I always think rabbits are so like us - they yearn for company but are very particular who they live with. The territorial nature and a natural pecking order means that we have to bond them before they can live together. This is should be done on neutral ground where no rabbit has any sense of ownership.

We have a very happily bonded pair, Polar and Bear, but it did take a good two-three months of them living side by side and meeting at a mesh chatting wall to achieve this. Bear was very happy with his first partner, Mouse, who died of old age. He was lying next to her faithfully after she had passed away. So we didn't rush him but clearly he needed company. Polar was rescued to live next door and be just that. 

Polar was younger but the partnership worked well and even after Bear's illness she continues to care for him. They have plenty of opportunity to be apart but we usually find them together side by side contemplating.

We did have a larger group (7) but when they were established themselves with us there were two females who just couldn't get along. I had to be on watch to see how serious the scuffles were and the group was split to a 4 and a 3. This resolved the issue although I was sorry they had to be split. 

A bullied rabbit in the wild would clear off, maybe join another group or just keep its distance. The dominant rabbit chooses where he or she wishes to be and collisions with a lower rabbit can be tense and sometimes you may have to remove the unlucky one as it is unfair to be trapped with someone who doesn't like you.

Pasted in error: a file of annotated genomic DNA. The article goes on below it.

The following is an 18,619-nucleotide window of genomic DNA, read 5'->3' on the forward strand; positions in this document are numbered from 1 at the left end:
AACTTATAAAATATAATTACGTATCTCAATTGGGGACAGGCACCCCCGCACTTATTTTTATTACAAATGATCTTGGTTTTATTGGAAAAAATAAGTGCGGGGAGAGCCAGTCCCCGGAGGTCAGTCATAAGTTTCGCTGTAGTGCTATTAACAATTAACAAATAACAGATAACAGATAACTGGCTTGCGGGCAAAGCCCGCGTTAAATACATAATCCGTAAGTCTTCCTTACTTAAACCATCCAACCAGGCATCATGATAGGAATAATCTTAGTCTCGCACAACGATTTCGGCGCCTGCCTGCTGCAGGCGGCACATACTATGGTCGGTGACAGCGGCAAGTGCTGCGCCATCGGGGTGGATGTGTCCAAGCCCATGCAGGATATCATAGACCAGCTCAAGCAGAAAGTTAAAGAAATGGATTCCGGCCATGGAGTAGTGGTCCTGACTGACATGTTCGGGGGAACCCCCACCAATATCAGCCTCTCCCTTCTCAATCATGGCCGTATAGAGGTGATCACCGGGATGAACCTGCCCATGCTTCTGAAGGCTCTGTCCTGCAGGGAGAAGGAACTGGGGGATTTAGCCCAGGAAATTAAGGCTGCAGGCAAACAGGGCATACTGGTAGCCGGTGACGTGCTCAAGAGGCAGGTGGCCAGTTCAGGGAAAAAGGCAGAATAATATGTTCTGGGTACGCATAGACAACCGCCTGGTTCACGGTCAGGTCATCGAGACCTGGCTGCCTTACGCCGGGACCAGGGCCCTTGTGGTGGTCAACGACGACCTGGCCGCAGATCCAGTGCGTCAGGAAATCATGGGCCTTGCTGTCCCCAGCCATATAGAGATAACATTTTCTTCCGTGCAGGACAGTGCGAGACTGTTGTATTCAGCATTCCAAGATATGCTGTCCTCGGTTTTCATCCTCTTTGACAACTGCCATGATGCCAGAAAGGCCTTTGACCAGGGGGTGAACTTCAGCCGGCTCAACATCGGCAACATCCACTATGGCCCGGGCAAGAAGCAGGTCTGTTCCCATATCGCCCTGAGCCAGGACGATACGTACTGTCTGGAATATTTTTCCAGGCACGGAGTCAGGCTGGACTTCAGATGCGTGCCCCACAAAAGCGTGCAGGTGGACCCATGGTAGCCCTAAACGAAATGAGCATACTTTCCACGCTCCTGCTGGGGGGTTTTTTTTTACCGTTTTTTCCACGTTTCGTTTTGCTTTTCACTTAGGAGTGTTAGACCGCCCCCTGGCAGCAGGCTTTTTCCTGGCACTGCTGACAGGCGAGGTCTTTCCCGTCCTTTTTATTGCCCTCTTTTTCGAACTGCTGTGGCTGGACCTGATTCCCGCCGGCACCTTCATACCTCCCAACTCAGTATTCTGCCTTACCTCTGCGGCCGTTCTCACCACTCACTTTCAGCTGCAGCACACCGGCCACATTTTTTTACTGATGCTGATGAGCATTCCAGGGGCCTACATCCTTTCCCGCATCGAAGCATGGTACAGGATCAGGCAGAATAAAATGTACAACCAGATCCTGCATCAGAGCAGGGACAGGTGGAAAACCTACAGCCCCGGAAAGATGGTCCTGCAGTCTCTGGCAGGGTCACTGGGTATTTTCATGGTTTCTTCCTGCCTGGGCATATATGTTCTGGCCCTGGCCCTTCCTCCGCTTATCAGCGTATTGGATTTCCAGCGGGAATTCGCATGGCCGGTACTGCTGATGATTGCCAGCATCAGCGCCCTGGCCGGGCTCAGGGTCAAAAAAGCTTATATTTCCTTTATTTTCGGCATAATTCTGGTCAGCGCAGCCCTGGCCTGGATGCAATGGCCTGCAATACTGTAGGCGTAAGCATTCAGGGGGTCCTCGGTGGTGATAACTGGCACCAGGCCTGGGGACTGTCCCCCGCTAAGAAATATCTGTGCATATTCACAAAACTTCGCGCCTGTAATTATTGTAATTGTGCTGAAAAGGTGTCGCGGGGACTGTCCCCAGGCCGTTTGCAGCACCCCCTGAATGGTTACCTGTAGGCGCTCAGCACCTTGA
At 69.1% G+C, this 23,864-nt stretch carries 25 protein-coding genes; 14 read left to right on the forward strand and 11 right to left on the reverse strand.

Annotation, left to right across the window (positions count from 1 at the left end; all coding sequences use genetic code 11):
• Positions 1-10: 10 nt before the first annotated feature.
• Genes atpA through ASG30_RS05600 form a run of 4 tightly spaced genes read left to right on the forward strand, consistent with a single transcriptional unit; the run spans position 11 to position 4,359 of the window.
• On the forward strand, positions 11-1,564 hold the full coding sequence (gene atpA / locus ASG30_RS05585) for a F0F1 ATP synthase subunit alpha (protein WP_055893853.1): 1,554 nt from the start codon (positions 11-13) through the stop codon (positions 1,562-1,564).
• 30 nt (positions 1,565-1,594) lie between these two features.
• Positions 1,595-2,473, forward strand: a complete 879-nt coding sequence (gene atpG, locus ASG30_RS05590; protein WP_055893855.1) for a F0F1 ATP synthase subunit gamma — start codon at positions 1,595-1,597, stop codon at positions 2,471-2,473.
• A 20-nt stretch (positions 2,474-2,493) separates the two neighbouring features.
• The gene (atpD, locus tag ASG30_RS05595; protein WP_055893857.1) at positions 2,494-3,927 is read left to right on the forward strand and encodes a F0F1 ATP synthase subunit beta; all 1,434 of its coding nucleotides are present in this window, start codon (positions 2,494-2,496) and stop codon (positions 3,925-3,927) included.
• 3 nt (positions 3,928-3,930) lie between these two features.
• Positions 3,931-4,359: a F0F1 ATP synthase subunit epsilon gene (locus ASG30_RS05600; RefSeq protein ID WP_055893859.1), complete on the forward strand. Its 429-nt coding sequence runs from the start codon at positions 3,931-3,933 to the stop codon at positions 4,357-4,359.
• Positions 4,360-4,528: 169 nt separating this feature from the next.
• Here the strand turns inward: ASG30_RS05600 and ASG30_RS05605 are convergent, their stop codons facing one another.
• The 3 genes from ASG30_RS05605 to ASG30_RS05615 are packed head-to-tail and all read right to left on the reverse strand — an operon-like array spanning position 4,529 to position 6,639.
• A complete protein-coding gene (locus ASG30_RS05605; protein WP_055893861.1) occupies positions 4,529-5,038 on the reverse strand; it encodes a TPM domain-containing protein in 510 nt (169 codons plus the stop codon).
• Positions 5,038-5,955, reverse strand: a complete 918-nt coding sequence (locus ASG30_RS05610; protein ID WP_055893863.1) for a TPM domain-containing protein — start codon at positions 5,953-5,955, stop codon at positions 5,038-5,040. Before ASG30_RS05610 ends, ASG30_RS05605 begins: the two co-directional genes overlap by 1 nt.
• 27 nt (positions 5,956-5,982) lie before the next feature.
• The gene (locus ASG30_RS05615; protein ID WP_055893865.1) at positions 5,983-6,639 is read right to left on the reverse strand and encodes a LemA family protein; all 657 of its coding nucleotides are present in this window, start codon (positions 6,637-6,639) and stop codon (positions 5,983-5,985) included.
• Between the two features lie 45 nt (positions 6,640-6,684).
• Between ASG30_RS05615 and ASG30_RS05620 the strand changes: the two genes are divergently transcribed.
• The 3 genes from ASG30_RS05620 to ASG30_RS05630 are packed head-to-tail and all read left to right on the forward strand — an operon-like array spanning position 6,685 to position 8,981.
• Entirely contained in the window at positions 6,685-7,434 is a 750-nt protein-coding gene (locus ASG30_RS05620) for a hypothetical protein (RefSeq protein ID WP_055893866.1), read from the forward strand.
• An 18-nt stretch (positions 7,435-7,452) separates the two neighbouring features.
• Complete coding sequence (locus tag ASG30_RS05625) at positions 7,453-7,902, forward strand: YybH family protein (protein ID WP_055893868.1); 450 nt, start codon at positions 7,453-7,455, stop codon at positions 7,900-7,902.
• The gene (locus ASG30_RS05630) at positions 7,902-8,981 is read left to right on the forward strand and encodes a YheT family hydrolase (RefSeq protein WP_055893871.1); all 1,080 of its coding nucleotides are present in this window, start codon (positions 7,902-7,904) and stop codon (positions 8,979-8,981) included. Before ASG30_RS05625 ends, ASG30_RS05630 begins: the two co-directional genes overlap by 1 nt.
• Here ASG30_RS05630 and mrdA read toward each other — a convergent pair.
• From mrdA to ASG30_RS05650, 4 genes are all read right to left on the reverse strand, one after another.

In this situation I would try to bond the ousted bunny with another and let them interact safely with any other rabbit groups. It is always entertaining to chat with the neighbours! If a rabbit becomes very grumpy and you feel he can't bond, he could at least be near and able to chat to other rabbits safely. I have never had a rabbit I had to isolate completely luckily.

In the runaround we try to give two exits wherever possible and quick escapes are handy for a rabbit who has to keep avoiding a more dominant one. If there are two resting places they may settle for one each and tolerate each other better that way. This is the case with Mrs Nice and Teddy. They can be together but favour their own space too. They come from our group of 4 and Maestro and Barry were probably higher up the pecking order. Eventually it was just the two of them and Teddy definitely prefers some time by himself but they also can spend days side by side.

In the early days I used to pop into the run and sit quietly while they had their evening treats. You felt you were at a social gathering. Their behaviours and antics are so cheeky and clever I felt I could be part of the gang for a moment. They were not paying attention to me but by just lying low listening to them munch and interact I felt part of their group and it was a very happy feeling.

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